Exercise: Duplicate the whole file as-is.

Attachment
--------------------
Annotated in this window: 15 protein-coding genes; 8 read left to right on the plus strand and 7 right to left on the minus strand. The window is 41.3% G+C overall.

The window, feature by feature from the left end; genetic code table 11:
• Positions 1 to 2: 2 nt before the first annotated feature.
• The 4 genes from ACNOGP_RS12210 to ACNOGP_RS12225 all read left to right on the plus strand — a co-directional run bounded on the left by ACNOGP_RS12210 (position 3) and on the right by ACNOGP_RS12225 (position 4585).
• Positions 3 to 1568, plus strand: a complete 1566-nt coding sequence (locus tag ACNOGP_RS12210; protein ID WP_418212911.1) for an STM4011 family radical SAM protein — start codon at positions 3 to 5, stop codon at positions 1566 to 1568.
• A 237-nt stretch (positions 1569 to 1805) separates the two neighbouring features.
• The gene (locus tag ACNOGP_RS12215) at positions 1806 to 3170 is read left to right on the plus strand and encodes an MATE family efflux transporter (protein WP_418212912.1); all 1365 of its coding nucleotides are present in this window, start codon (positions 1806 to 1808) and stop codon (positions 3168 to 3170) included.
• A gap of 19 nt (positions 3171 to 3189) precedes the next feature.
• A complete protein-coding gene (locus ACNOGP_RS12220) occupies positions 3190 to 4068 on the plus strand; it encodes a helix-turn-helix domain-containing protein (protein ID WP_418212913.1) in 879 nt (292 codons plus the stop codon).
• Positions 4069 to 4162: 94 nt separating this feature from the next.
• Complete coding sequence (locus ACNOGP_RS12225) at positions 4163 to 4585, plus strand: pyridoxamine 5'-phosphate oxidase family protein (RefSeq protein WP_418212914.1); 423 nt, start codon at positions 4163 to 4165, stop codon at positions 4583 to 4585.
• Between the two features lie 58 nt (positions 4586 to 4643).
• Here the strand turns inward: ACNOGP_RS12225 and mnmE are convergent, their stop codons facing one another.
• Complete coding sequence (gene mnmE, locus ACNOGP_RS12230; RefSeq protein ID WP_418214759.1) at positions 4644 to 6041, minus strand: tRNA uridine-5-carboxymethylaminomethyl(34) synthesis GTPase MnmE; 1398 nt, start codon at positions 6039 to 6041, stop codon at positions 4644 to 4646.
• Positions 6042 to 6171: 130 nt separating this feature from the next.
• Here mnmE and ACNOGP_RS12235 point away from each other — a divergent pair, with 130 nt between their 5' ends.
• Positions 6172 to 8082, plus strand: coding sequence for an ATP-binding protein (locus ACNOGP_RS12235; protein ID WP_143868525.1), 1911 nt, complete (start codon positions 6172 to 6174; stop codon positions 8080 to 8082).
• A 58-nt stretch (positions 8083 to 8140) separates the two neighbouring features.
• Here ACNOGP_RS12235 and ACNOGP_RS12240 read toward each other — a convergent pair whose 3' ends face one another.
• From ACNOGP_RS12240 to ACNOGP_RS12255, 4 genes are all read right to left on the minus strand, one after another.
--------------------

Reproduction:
Annotated in this window: 15 protein-coding genes; 8 read left to right on the plus strand and 7 right to left on the minus strand. The window is 41.3% G+C overall.

The window, feature by feature from the left end; genetic code table 11:
• Positions 1 to 2: 2 nt before the first annotated feature.
• The 4 genes from ACNOGP_RS12210 to ACNOGP_RS12225 all read left to right on the plus strand — a co-directional run bounded on the left by ACNOGP_RS12210 (position 3) and on the right by ACNOGP_RS12225 (position 4585).
• Positions 3 to 1568, plus strand: a complete 1566-nt coding sequence (locus tag ACNOGP_RS12210; protein ID WP_418212911.1) for an STM4011 family radical SAM protein — start codon at positions 3 to 5, stop codon at positions 1566 to 1568.
• A 237-nt stretch (positions 1569 to 1805) separates the two neighbouring features.
• The gene (locus tag ACNOGP_RS12215) at positions 1806 to 3170 is read left to right on the plus strand and encodes an MATE family efflux transporter (protein WP_418212912.1); all 1365 of its coding nucleotides are present in this window, start codon (positions 1806 to 1808) and stop codon (positions 3168 to 3170) included.
• A gap of 19 nt (positions 3171 to 3189) precedes the next feature.
• A complete protein-coding gene (locus ACNOGP_RS12220) occupies positions 3190 to 4068 on the plus strand; it encodes a helix-turn-helix domain-containing protein (protein ID WP_418212913.1) in 879 nt (292 codons plus the stop codon).
• Positions 4069 to 4162: 94 nt separating this feature from the next.
• Complete coding sequence (locus ACNOGP_RS12225) at positions 4163 to 4585, plus strand: pyridoxamine 5'-phosphate oxidase family protein (RefSeq protein WP_418212914.1); 423 nt, start codon at positions 4163 to 4165, stop codon at positions 4583 to 4585.
• Between the two features lie 58 nt (positions 4586 to 4643).
• Here the strand turns inward: ACNOGP_RS12225 and mnmE are convergent, their stop codons facing one another.
• Complete coding sequence (gene mnmE, locus ACNOGP_RS12230; RefSeq protein ID WP_418214759.1) at positions 4644 to 6041, minus strand: tRNA uridine-5-carboxymethylaminomethyl(34) synthesis GTPase MnmE; 1398 nt, start codon at positions 6039 to 6041, stop codon at positions 4644 to 4646.
• Positions 6042 to 6171: 130 nt separating this feature from the next.
• Here mnmE and ACNOGP_RS12235 point away from each other — a divergent pair, with 130 nt between their 5' ends.
• Positions 6172 to 8082, plus strand: coding sequence for an ATP-binding protein (locus ACNOGP_RS12235; protein ID WP_143868525.1), 1911 nt, complete (start codon positions 6172 to 6174; stop codon positions 8080 to 8082).
• A 58-nt stretch (positions 8083 to 8140) separates the two neighbouring features.
• Here ACNOGP_RS12235 and ACNOGP_RS12240 read toward each other — a convergent pair whose 3' ends face one another.
• From ACNOGP_RS12240 to ACNOGP_RS12255, 4 genes are all read right to left on the minus strand, one after another.